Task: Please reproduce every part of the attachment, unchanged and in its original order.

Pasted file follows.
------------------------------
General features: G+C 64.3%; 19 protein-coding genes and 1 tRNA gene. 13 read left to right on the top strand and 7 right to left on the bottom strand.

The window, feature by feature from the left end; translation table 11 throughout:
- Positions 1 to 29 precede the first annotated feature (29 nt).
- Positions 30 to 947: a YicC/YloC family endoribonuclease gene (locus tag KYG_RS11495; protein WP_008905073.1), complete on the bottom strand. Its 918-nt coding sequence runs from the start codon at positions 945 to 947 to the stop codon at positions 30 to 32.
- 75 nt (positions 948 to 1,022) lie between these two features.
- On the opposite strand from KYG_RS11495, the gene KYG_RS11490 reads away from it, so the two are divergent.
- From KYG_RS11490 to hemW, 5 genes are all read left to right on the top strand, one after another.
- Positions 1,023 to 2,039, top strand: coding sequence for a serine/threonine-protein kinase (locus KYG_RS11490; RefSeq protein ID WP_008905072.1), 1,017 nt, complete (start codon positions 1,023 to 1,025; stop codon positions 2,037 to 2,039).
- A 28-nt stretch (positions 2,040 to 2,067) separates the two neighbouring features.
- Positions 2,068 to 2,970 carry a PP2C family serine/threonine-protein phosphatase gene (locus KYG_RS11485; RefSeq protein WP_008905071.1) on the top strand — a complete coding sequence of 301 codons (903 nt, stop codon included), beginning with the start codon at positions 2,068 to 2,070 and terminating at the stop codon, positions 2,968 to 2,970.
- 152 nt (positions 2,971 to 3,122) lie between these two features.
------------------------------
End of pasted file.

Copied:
General features: G+C 64.3%; 19 protein-coding genes and 1 tRNA gene. 13 read left to right on the top strand and 7 right to left on the bottom strand.

The window, feature by feature from the left end; translation table 11 throughout:
- Positions 1 to 29 precede the first annotated feature (29 nt).
- Positions 30 to 947: a YicC/YloC family endoribonuclease gene (locus tag KYG_RS11495; protein WP_008905073.1), complete on the bottom strand. Its 918-nt coding sequence runs from the start codon at positions 945 to 947 to the stop codon at positions 30 to 32.
- 75 nt (positions 948 to 1,022) lie between these two features.
- On the opposite strand from KYG_RS11495, the gene KYG_RS11490 reads away from it, so the two are divergent.
- From KYG_RS11490 to hemW, 5 genes are all read left to right on the top strand, one after another.
- Positions 1,023 to 2,039, top strand: coding sequence for a serine/threonine-protein kinase (locus KYG_RS11490; RefSeq protein ID WP_008905072.1), 1,017 nt, complete (start codon positions 1,023 to 1,025; stop codon positions 2,037 to 2,039).
- A 28-nt stretch (positions 2,040 to 2,067) separates the two neighbouring features.
- Positions 2,068 to 2,970 carry a PP2C family serine/threonine-protein phosphatase gene (locus KYG_RS11485; RefSeq protein WP_008905071.1) on the top strand — a complete coding sequence of 301 codons (903 nt, stop codon included), beginning with the start codon at positions 2,068 to 2,070 and terminating at the stop codon, positions 2,968 to 2,970.
- 152 nt (positions 2,971 to 3,122) lie between these two features.